Did WikiLeaks publish documents siphoned from file-sharing networks?

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Music and movie pirates may not be the only ones trolling peer-to-peer networks for booty. The secret-spilling site WikiLeaks may also have used file-sharing networks to obtain some of the documents it has published, according to a computer security firm.

The allegations come from Tiversa, a Pennsylvania-based peer-to-peer investigations firm, that claims it passed information of WikiLeaks’ file-sharing activity to U.S. government officials, according to Bloomberg.

Tiversa asserts that on Feb. 7, 2009 it monitored four computers based in Sweden, where WikiLeaks’ primary servers were based, as they conducted 413 searches on peer-to-peer networks seeking Microsoft Excel files and other data-heavy documents, some of which were subsequently published online by WikiLeaks.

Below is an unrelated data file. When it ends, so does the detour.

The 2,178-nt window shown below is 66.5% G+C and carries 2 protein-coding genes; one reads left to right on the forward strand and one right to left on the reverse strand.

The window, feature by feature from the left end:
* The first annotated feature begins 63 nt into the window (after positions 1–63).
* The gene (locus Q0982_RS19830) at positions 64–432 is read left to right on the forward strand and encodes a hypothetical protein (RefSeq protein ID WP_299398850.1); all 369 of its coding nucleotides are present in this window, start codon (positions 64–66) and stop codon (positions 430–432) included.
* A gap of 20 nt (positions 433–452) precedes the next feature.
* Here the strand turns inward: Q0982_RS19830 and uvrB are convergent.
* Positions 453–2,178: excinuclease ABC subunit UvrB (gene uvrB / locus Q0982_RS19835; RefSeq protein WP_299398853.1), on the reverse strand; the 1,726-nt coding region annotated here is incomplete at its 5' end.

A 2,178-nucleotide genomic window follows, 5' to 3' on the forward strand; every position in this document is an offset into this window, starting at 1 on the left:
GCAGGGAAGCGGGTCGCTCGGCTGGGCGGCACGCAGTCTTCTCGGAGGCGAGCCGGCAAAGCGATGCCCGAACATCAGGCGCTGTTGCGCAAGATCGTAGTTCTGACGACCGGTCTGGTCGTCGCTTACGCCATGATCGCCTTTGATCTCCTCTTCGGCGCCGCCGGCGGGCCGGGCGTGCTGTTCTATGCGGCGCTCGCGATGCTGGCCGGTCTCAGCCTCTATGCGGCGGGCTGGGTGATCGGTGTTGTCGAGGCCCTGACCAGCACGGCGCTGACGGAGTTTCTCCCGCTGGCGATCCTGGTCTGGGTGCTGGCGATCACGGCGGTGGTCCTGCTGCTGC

If the allegations are true, it would not be the first time that WikiLeaks published documents that were obtained through hacking or online surveillance rather than from a whistleblower or other insiders who intentionally leaked documents to the site.

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